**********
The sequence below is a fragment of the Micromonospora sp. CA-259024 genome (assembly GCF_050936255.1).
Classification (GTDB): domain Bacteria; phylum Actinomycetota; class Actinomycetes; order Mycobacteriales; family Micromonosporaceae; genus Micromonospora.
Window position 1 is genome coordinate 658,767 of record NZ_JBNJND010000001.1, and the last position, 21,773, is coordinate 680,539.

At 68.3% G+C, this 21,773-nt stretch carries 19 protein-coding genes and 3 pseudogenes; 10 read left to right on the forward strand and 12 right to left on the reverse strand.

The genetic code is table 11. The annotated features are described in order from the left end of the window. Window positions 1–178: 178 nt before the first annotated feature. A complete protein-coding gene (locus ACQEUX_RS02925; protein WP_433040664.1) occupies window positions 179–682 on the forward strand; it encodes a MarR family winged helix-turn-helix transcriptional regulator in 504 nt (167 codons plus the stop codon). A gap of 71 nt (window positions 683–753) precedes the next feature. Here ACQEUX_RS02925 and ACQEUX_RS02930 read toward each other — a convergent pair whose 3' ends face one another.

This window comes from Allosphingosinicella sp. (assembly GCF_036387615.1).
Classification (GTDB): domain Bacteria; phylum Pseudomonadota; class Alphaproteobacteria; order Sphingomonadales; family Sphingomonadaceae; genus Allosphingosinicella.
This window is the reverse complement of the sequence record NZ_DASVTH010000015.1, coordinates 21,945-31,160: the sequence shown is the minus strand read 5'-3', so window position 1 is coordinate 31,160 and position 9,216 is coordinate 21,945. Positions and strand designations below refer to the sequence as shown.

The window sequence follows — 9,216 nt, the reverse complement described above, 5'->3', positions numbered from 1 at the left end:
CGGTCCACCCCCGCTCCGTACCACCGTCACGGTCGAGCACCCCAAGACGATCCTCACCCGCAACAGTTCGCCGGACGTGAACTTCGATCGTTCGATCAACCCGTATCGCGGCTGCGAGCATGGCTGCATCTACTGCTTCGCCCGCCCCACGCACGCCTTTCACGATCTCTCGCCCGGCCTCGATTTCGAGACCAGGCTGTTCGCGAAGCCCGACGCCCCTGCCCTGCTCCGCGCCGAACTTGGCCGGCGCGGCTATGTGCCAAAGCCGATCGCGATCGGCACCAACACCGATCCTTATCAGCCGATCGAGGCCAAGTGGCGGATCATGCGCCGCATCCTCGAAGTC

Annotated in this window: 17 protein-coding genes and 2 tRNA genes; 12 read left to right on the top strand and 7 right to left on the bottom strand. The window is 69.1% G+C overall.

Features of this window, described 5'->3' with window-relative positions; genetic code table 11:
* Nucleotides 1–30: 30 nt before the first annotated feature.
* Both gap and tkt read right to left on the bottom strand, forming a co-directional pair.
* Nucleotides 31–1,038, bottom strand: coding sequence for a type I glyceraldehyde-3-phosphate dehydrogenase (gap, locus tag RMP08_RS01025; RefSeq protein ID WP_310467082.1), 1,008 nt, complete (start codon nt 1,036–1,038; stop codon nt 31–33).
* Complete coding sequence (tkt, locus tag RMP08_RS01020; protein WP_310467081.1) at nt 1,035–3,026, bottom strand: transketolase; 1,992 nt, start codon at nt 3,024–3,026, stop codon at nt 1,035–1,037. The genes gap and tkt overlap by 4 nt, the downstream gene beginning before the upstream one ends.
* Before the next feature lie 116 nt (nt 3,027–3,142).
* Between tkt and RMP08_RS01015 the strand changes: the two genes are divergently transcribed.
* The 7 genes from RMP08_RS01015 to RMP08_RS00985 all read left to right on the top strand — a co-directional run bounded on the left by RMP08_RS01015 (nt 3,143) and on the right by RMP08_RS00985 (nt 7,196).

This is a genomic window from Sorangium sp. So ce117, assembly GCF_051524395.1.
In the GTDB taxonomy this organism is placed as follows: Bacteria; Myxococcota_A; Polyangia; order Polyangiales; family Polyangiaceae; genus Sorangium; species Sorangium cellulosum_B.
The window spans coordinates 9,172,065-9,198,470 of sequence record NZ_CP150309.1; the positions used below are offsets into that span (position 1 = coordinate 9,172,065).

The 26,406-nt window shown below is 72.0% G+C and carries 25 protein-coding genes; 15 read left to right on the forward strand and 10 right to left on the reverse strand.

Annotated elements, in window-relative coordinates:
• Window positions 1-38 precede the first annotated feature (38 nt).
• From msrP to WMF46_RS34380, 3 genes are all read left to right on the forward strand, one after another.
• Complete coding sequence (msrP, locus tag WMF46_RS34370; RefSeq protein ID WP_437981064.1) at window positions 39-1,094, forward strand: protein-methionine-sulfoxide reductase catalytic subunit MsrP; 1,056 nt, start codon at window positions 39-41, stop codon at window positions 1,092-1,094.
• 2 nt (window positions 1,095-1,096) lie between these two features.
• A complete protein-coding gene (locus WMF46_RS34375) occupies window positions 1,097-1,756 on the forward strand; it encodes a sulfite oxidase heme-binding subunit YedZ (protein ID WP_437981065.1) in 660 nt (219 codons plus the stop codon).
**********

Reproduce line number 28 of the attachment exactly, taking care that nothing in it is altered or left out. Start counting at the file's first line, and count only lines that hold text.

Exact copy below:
• 2 nt (window positions 1,095-1,096) lie between these two features.